2020 Jul 29, 9:13pm
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In the past few days, Facebook, Twitter and YouTube have removed from their sites a video in which a group of doctors endorse the use of hydroxychloroquine, in combination with the antibiotic Zithromax and zinc, as an effective treatment for early stage COVID-19. The social media platforms claim the doctors’ message violated their policies against publishing what CNN described as “false and dubious claims.”Why are these social media giants deciding what treatments work or don’t work? How do they know whether claims of hydroxychloroquine’s effectiveness are true or false?Before taking down the Breitbart News-posted video, it had garnered 14 million views on Facebook and 40,000 on YouTube. Among others retweeting it was President Trump, who famously has taken hydroxychloroquine as a prophylactic measure and been lambasted by the media for his confidence in the medication.To many, this appears to be just the latest effort by liberals in various media to refute that the anti-malarial medicine, in combination with other drugs, has helped save lives — simply because they don’t like Trump. While that might be dismissed as “just politics,” the larger issue that should concern us all is whether social media sites alone should decide what we can and can’t read, view or hear — and where allowing them to do so will ultimately lead. ...It is harder to dismiss Dr. Harvey Risch, professor of epidemiology at Yale’s School of Public Health. Dr. Risch recently published a piece in Newsweek in which he says he has “authored over 300 peer-reviewed publications and currently hold[s] senior positions on the editorial boards of several leading journals.”Dr. Risch writes that he is “flummoxed” to find himself “fighting for a treatment that the data fully support but which, for reasons having nothing to do with a correct understanding of the science, has been pushed to the sidelines. As a result, tens of thousands of patients with COVID-19 are dying unnecessarily.” He explains that when hydroxychloroquine is administered early on, in combination with azithromycin or doxycycline and zinc, it has been “highly effective.”In May, Dr. Risch published a piece in the American Journal of Epidemiology (AJE) in which he analyzed five studies, all of which showed “clear-cut and significant benefits” from using the inexpensive drug, as well as other studies confirming the medication’s safety. As Risch notes, doctors are prescribing this treatment in spite of skepticism and harassment — not from the medical community, but from some in the media. He says he knows two doctors who have “saved the lives of hundreds of patients” but are now fighting state medical boards to save their licenses.Dr. Risch writes that since his earlier article was published, seven more studies have shown similar benefits.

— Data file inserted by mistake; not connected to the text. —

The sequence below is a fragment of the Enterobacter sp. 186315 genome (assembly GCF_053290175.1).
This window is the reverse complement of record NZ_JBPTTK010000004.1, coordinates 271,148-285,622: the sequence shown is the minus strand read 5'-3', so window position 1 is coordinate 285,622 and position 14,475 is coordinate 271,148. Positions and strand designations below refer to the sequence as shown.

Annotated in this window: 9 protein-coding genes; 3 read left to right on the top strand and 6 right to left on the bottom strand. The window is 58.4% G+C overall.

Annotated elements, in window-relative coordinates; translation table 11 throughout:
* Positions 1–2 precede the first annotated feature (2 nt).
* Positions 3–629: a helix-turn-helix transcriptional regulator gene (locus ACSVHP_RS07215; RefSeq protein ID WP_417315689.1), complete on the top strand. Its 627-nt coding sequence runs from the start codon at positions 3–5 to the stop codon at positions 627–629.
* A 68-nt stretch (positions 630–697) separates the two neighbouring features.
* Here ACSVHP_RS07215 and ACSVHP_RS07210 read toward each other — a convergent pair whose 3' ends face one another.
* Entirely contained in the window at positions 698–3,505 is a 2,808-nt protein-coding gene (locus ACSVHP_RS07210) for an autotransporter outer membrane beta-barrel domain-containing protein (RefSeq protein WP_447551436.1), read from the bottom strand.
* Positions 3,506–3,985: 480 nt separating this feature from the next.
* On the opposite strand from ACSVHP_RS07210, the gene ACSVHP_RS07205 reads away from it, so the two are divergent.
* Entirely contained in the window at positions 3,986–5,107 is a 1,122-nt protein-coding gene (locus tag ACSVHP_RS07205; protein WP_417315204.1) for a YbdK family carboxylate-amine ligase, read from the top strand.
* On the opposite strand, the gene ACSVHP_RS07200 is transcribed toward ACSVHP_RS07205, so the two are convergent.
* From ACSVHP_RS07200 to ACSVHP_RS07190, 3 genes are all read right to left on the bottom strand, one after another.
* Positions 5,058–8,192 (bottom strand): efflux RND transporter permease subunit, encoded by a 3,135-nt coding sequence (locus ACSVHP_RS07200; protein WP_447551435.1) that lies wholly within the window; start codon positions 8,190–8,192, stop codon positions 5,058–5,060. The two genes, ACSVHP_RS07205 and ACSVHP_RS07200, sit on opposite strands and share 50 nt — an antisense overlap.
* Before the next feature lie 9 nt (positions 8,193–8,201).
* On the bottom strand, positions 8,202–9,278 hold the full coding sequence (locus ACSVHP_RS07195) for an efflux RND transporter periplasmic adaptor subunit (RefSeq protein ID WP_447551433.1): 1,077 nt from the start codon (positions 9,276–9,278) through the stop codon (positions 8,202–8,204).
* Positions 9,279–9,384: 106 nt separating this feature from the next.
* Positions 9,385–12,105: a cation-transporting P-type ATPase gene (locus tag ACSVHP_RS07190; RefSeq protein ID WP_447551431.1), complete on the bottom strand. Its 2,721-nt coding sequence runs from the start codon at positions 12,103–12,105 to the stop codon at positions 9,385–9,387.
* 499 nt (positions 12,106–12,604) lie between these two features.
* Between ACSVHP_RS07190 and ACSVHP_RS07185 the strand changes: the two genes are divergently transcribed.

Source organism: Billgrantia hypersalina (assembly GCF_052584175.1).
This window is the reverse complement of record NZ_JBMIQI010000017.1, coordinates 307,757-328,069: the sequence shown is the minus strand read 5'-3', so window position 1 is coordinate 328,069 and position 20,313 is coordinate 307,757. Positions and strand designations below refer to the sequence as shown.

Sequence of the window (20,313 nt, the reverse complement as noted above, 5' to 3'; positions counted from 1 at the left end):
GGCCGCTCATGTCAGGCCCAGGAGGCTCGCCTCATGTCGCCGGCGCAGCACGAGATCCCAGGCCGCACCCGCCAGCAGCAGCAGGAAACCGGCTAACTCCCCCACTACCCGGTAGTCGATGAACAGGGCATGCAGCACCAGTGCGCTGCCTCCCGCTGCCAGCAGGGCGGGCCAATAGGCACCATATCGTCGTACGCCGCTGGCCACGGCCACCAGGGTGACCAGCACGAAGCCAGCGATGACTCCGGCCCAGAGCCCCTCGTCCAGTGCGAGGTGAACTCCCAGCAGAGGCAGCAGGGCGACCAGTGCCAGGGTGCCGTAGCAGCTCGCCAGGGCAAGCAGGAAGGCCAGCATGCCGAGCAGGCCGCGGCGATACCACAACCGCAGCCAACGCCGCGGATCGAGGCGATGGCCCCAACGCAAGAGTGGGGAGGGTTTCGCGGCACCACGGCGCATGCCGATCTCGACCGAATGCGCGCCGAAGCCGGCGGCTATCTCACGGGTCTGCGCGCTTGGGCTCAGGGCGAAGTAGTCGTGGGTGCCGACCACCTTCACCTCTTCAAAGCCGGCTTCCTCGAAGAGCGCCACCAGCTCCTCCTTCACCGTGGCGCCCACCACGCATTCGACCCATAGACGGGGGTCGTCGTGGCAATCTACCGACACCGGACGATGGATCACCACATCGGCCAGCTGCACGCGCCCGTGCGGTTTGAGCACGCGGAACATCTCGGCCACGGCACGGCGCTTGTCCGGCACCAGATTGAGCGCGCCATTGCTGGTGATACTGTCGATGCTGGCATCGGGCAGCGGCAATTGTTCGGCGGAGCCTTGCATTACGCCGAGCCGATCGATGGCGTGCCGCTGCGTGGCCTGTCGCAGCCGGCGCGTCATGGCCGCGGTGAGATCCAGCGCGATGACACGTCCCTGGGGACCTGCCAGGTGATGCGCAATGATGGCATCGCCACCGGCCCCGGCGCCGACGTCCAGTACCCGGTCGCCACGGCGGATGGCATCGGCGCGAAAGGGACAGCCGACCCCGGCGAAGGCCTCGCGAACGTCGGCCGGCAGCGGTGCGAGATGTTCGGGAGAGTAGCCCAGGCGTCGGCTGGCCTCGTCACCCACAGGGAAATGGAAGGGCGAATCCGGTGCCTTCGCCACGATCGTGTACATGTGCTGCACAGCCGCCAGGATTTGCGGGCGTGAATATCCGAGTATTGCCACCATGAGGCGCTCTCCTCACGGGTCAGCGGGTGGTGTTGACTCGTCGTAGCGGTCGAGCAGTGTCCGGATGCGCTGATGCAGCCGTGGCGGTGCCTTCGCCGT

Ivarmectin may work as well and is considered even safer (non-RX).
mell saysIvarmectin may work as well and is considered even safer (non-RX).Nice!What will happen when the Wuhan virus is eliminated by these cheap drugs?Will Fauci ever go on trial for fraud and murder?
Pick up a few liters of tonic wate
bottle of Quercetin.
Is it safe?
What does it do and how does it work?